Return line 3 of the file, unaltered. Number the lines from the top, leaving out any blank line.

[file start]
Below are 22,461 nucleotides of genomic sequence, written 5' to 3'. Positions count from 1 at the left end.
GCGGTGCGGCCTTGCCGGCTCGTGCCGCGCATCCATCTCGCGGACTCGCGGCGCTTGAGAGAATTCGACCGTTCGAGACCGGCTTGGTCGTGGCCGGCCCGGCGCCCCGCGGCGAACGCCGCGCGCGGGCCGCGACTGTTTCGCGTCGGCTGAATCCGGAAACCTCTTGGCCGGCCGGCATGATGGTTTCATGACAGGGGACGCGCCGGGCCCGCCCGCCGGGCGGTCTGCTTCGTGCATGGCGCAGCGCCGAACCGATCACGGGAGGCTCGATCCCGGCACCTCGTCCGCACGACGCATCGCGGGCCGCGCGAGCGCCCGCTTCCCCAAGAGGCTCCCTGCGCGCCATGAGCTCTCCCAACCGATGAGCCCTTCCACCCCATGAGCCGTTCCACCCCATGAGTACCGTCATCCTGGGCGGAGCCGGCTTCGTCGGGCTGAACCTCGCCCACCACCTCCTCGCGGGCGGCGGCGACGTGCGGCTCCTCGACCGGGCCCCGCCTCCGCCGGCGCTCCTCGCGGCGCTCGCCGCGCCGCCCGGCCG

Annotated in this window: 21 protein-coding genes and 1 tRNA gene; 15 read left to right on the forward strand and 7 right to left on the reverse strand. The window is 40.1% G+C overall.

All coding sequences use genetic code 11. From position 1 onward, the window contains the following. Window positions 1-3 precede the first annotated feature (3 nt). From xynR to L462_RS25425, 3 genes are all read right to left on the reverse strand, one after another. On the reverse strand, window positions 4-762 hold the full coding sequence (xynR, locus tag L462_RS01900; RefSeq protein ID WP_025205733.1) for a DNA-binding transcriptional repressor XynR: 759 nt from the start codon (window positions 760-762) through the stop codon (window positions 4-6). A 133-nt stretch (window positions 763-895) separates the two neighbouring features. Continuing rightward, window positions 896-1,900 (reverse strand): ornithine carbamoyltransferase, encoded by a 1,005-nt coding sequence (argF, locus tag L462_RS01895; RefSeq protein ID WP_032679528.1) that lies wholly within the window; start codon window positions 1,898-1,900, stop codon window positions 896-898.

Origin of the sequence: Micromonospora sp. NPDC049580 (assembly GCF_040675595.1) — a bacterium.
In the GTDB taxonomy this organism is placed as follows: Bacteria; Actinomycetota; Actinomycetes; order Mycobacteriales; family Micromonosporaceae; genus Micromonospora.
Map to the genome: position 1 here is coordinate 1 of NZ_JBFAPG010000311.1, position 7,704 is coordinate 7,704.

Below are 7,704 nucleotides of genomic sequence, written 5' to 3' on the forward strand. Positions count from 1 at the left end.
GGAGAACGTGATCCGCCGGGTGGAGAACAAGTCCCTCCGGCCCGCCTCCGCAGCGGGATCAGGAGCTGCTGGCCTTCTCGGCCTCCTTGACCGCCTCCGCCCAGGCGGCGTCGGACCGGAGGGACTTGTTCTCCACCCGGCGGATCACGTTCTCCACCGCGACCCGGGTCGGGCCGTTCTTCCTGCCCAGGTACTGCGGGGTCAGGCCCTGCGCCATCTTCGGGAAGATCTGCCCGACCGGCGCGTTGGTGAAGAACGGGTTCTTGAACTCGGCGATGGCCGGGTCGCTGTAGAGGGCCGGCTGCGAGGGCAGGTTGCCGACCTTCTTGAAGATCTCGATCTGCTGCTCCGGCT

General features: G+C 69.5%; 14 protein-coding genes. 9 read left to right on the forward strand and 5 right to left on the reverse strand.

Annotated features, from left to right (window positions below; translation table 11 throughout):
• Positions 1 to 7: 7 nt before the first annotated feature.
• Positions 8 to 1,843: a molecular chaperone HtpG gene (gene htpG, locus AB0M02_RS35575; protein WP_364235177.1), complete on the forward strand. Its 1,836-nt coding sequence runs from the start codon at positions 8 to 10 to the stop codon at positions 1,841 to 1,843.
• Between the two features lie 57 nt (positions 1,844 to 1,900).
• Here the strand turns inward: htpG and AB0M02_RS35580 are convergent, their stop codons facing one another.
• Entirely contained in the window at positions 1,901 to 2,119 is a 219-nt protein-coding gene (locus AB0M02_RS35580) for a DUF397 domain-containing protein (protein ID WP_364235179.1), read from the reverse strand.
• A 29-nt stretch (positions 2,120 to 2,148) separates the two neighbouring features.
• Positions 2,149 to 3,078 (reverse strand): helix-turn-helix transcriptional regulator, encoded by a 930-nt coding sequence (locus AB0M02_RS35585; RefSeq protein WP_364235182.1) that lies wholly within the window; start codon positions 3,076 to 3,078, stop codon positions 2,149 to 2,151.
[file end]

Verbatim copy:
Annotated in this window: 21 protein-coding genes and 1 tRNA gene; 15 read left to right on the forward strand and 7 right to left on the reverse strand. The window is 40.1% G+C overall.